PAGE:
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Cyber Security Q&A: The Basics for Business Owners

Cyber Security Q&A: The Basics for Business Owners

06/15/2017

Cyber Security Q&A: The Basics for Business OwnersData security isn’t exactly a fun topic of conversation. It’s usually stories of companies getting hacked, consumer data being stolen and IT companies and security companies like us running around yelling “The sky is falling!”

But, the unfortunate reality is, as a business owner, data security is something you can’t ignore (about that sky…). It doesn’t have to be your main topic of thought, but it needs to be on your radar. PTG CEO Reed Wilson recently participated in a Cyber Security Round Table for GSA Business Report to cover some of the basics you should know.

Q1: What trends in cyber-attacks have you seen in the last two years?

If I had to choose one major trend over the last two years, it would be the rise of ransomware (or crypto) style attacks. Ransomware infects a computer or network by encrypting all of the files and holding them for ‘ransom’ usually paid out via Bitcoin.

These can be especially damaging if an entire network is infected – which means that the systems are completely unusable unless the company can restore from a backup or pays the ransom.

 Is your business vulnerable to a data breach? Take this Data Security  Self-Assessment to find out. 

 

Q2: What is the minimum level of cybersecurity a company should have?

There really isn’t a minimum – but if you only have a limited budget the place you should spend the most amount of time and money is on employee awareness. Most attacks happen because a user clicks a link they shouldn’t click or opens a file they should not open.

Train your users on what to look for and what to do if they open up a file they should not open. After user awareness, a good firewall, reliable antivirus, and a robust backup system are the next best bets for your budget.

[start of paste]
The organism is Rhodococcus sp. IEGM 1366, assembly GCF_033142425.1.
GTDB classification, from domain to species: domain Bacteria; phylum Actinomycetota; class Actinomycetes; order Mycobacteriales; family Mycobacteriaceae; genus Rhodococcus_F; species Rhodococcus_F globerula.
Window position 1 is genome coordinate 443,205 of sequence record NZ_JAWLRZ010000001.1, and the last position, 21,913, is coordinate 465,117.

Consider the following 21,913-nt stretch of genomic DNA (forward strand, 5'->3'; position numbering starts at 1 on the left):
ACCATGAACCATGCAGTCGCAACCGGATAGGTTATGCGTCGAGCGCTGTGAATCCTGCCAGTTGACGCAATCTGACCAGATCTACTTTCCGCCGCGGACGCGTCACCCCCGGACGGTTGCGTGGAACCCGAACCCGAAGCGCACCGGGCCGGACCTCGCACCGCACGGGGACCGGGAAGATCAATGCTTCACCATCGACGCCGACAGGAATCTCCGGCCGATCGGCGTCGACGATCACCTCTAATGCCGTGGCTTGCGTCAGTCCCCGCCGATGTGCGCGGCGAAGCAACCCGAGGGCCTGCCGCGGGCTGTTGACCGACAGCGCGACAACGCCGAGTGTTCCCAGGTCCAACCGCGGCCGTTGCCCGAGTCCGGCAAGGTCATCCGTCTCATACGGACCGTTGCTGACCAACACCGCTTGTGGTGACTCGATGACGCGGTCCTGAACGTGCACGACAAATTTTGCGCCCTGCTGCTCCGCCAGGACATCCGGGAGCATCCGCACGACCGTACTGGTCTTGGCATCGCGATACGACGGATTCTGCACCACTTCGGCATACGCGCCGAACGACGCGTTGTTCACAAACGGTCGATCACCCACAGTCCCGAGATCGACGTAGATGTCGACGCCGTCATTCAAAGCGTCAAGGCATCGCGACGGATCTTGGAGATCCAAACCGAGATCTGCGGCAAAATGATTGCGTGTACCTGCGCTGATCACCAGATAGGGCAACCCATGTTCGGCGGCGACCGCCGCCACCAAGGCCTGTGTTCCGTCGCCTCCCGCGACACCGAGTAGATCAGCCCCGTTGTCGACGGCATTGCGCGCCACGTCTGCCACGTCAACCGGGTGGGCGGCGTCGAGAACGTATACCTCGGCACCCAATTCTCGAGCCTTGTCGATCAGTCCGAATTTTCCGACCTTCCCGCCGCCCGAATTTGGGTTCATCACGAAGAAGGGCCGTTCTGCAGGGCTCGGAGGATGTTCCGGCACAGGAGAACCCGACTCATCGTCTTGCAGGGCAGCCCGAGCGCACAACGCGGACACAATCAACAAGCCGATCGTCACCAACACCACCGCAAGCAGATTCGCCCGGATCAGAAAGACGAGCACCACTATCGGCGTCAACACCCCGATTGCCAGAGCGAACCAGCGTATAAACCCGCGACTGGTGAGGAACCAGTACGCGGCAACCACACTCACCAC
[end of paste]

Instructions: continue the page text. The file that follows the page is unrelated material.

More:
Q3: What are the consequences of not having adequate cyber security measures in place?

There are two factors to take into consideration: hard costs and soft costs.

The hard costs are fairly easy to measure. Symantec Corporation estimates that the average cost of a breach is about $214 per record. On average, this will equal about $7.2 million dollars in hard costs for a company.

Although it is harder to measure, the soft costs can be just as drastic. How much would bad PR and a tarnished brand cost your company?

 

Q4: What Upstate business sectors are the most at risk for cyber-attacks and why?

No sector is immune from cyber-attacks. However, sectors that have smaller IT budgets (such as SMBs) or have large amounts of PII (personally identifiable information) such as healthcare/finance are great targets for hackers.

 

Q5: How does a business know if it is under cyber-attack? What are the early warning signs that a company is under attack?

The cyber security landscape has changed dramatically over the past decade. Previously the bad guys just wanted to spread viruses for the fun of it. Now that data breaches can be monetized, hackers try to stay unnoticed for as long as possible so they can continue to siphon data out of your organization or use your bandwidth to power botnets.

In some cases, an organization may not know they have been breached for months. Things to look for would include slower bandwidth on your network, user accounts that IT did not create, or connections to/from unknown locations in your firewall logs. Again, the goal for the bad guys these days is to make it so that you don’t even know you have had a breach.

 

Q6: Businesses store data on-site or in the cloud. What are the pros and cons of each storage option in terms of cyber security?

There is no ‘straight answer’ to this question. Typically, cloud storage and cloud services have more robust security measures than the average business can implement. This assumes, of course, that you are working with a reputable cloud vendor such as Microsoft or Amazon.

We typically recommend cloud-based systems for this reason – with an important caveat: You are responsible for securing your user accounts. If the vendor supports Dual Factor Authentication, you should implement it and put a strong password policy in place.

 

Q7: Looking ahead to the next five years, what do you see as being most concerning in cyber security?

The barriers to entry for cyber crooks are dropping dramatically. A bad actor can go and download exploits online for a few hundred dollars and see a huge return on that investment by deploying ransomware-style attacks. I see this only continuing to grow exponentially over the coming years.

I also think that mobile data security is an area where we will continue to see criminals double down. Almost every employee today is a mobile employee, and one of the areas where businesses are not focusing is securing access on mobile devices.

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